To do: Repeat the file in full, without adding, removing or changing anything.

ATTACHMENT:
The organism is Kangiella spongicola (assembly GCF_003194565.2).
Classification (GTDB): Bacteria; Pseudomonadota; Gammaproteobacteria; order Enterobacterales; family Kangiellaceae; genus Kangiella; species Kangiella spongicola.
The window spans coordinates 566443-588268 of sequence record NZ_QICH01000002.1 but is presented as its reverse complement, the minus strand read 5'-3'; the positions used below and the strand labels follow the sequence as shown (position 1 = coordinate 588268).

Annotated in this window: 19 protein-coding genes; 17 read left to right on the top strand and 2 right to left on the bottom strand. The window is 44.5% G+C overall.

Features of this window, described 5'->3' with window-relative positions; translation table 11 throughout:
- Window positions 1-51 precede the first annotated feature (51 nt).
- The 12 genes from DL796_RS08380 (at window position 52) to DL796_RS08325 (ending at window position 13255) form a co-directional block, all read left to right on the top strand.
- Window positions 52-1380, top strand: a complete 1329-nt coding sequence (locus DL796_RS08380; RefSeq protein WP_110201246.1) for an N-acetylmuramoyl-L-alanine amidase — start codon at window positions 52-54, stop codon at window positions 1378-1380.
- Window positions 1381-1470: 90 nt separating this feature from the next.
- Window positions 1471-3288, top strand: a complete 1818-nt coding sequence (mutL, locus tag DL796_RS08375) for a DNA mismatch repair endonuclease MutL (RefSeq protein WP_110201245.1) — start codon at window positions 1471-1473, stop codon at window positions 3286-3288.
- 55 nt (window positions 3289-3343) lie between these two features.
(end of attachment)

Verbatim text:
The organism is Kangiella spongicola (assembly GCF_003194565.2).
Classification (GTDB): Bacteria; Pseudomonadota; Gammaproteobacteria; order Enterobacterales; family Kangiellaceae; genus Kangiella; species Kangiella spongicola.
The window spans coordinates 566443-588268 of sequence record NZ_QICH01000002.1 but is presented as its reverse complement, the minus strand read 5'-3'; the positions used below and the strand labels follow the sequence as shown (position 1 = coordinate 588268).

Annotated in this window: 19 protein-coding genes; 17 read left to right on the top strand and 2 right to left on the bottom strand. The window is 44.5% G+C overall.

Features of this window, described 5'->3' with window-relative positions; translation table 11 throughout:
- Window positions 1-51 precede the first annotated feature (51 nt).
- The 12 genes from DL796_RS08380 (at window position 52) to DL796_RS08325 (ending at window position 13255) form a co-directional block, all read left to right on the top strand.
- Window positions 52-1380, top strand: a complete 1329-nt coding sequence (locus DL796_RS08380; RefSeq protein WP_110201246.1) for an N-acetylmuramoyl-L-alanine amidase — start codon at window positions 52-54, stop codon at window positions 1378-1380.
- Window positions 1381-1470: 90 nt separating this feature from the next.
- Window positions 1471-3288, top strand: a complete 1818-nt coding sequence (mutL, locus tag DL796_RS08375) for a DNA mismatch repair endonuclease MutL (RefSeq protein WP_110201245.1) — start codon at window positions 1471-1473, stop codon at window positions 3286-3288.
- 55 nt (window positions 3289-3343) lie between these two features.